US 2181110 A
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Nov. 21, 1939. H, ESSER 2,181,110
HEEL WITH EXHANGEABLETIP Filed Jan. 19. 1939 /nvenol' 4. Allomey Pafen'fea Nov. 21, 1939 UNITED STATES ,PATENT ori-lcs In Germany January 22, 1938 Y A 'I'his invention relates to a heel for footwear with exchangeable tip. Such heels are known, in which the tip ts on a projection provided on the recessed portion of the heel and is held on the heel by the engagement of dove-tailed projections in correspondingly shaped grooves in the heel.
The disadvantage of these known heels with exchangeable tip is that the xation of the exi changeable tip does not meet the requirements which are essential for practical use. This is due t'o the fact that, for anchoring the tip, devicesare used which are not capable of withstanding the distortions whichl occur when walking, with the result that the tip can easily become detached.
Moreover, these anchoring devices are also partly' worn by walking. It must also be pointedout that the production of these heels, owing to their complicated construction are unprofitable for n the manufacturers and their use for the consumer is impractical.
I All these objections are avoided by the inven- .tion in that the projectionprovided on the recessed portion of the heel forms with the opposite s oblique face of the heel a continuous groove for the purpose of anchorage.
Other features of the invention will become apparent from the following description.
l'I-wo embodiments of the invention are illusj trated by way of example in the accompanying drawing, in which:
Fig. 1. shows in bottom plan View a heel with exchangeable tip,
Fig. 2 is a similar view to Fig. `1 `showing the -heel with the tip removed, i
Fig. 3 is a section on line A--B of Fig. `2,
Fig. 4 shows the heel in rear elevation,
Fig. 5 shows a modified form of construction in section on line C--D of Fig. 2.
y The heel is designated by l and the tip by 2. For the purpose of exchangeability .the tip is anchored on the heel in that the heel body has a plate-shaped projection 3 whose shape lcorresponds to that of a recess in the under side of 5 lthe tip. The dimensional proportions between the plate-shaped projection 3 and the recess in the tip are chosen so that, if the tip is made of elastic material, it is stretched over the projectionA 3 and thus secured against horizontal 3 movement. For securing vthe tip against vertical movement the straight edge of the tip is undercut at a sharp angle and this undercut edge engages under a counter bevel on the rear abutting edge of the 'heel body as shown in Fig. 3. The dls- 5 tance between the inner edge a of the plateshaped projection and the oppositepoint c of the abutting edge of the heel body is smaller than the width at the bottom d of the groove. The bearing edge of the tip 2 and the bearing edge on the heell are cut to't one another. For 5 securing the tip in position a projection lis formed at the curved edge of the tip, for example in the shape of a dove-tall, and engages in a correspondingly shaped recess in the heel.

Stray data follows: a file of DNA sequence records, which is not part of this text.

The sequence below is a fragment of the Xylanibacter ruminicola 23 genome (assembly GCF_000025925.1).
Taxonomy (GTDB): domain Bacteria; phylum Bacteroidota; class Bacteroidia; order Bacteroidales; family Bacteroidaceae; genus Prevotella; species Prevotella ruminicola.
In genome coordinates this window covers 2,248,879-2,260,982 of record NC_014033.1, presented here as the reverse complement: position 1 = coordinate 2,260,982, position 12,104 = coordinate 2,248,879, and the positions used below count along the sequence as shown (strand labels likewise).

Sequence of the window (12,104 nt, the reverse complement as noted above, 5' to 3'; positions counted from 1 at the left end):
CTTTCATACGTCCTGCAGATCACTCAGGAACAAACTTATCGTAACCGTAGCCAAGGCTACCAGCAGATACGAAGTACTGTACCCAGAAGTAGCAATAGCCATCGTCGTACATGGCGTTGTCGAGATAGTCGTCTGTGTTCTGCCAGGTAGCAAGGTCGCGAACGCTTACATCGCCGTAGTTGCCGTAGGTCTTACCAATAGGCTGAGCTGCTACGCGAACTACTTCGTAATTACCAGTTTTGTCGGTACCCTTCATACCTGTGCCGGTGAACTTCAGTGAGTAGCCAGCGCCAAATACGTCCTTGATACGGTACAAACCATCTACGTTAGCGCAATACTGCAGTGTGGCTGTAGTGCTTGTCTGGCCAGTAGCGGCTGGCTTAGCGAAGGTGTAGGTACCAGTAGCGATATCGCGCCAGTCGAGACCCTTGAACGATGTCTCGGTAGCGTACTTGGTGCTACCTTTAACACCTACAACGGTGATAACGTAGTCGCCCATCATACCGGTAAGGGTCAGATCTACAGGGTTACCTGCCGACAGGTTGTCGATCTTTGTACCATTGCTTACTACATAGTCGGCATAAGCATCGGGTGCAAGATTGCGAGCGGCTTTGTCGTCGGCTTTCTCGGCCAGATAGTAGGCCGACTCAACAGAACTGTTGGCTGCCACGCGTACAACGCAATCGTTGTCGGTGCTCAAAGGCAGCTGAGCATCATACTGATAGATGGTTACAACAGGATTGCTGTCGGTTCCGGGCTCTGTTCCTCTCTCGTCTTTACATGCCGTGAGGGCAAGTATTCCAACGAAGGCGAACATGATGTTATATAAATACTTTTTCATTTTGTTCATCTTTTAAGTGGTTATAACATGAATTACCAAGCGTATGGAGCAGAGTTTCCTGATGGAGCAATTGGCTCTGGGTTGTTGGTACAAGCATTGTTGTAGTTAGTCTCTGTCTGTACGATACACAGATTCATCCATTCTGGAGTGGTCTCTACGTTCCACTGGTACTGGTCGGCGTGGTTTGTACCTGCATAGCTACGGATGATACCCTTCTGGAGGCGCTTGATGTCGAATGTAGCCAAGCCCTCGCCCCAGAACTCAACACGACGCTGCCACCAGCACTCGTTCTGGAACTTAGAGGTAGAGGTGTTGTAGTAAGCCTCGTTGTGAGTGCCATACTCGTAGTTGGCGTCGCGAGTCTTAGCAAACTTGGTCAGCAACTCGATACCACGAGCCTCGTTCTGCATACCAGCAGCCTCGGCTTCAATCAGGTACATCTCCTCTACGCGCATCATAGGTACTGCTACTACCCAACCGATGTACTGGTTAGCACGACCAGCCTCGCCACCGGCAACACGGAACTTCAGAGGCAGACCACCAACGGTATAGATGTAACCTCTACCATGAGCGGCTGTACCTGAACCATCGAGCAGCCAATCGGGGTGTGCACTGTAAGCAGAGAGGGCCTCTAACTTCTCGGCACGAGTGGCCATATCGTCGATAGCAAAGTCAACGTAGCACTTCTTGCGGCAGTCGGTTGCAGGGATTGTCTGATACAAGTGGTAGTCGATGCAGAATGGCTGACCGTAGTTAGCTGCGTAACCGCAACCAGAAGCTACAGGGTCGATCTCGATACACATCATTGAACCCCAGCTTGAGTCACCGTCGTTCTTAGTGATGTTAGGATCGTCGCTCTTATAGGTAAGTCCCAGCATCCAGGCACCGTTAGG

The foregoing shows' that it is now possible, 10 when the tip is of elasticmateriahto press by hand the straight edge of the tip into the gap between the plate-shaped projection and the abutting edge of the heel, to stretch the tip over the plate-shaped projection 3 and finally to press the 15 projection l into the corresponding recess in the` heel.
'I'he removal of the tip is eiected in inverse manner, that is the projection I is pulled out'of the recesspthe tip pulled ofi the plate-shaped projection 3 and out of the gap between the pro jection 3 and abutting edge of the heel.
-As can .be seen from Fig. 5, especially the right half thereof, the bottom surfaceof the cut away portion of the edge of the heel body for accommodating the tip, if this is made of elastic material, slopes downwards towards the middle of the heel as shown. at d. The lower edge of the tip is correspondingly bevelled. Thus, the tip is pressed strongly on to the heel body `when l The xation may be'I effected by nails, locking elements or screws: The removable top lift 5 is provided on its under side with pins 6 which engage in corresponding recesses in lthe `heel body,
so that -the toplift always assumes and retains the same position. This form of construction is necessary, when the exchangeable tip ,is made of non-elastic material, lfor example metal. The tip can then be exchanged as soon as the top lift 5 has been removed. The' remaining parts are 5o constructed as above described, but with the difference that tlie two abutting surfaces, one on the edge oi' the heel body and the other on the tip, are at right angles.
I claim: '55
1. A heel with exchangeable tip, comprising in combination a heel body having a recessed portion at its rear end, a straight undercut edge` bordering said recessed portion, a projection at the bottom of said recessed portion having a straight edge opposite said straight bevelled edge and forming therewith a continuous groove, the tip having in its under side a recess corresponding to the shape of said projection bordered by an edge conforming to the cross-sectional shape oi said groove. v
2. A heel was specied in claim 1, in which the groove widens towards the bottom and the heel body has a dove-tailed recess in the rounded edge of its recessed portion at the point farthest remote from the bevelled edge, a dove-tailed projection being formed on the under side oi the mote from the beveiled edge, a dove-tailed projection being formed on the under side. oi' the tip to nt in said dove-tailed recess to anchor said tip in position on said heel body, the bottom oi said dove-tailed recess being downwardly inclined from the rounded edge towards the centre of the hee1body, and the lower surface of the dove-tailedprojection on the tip having a slope corresponding to-the incline oi the bottom of the dove-tailed recess.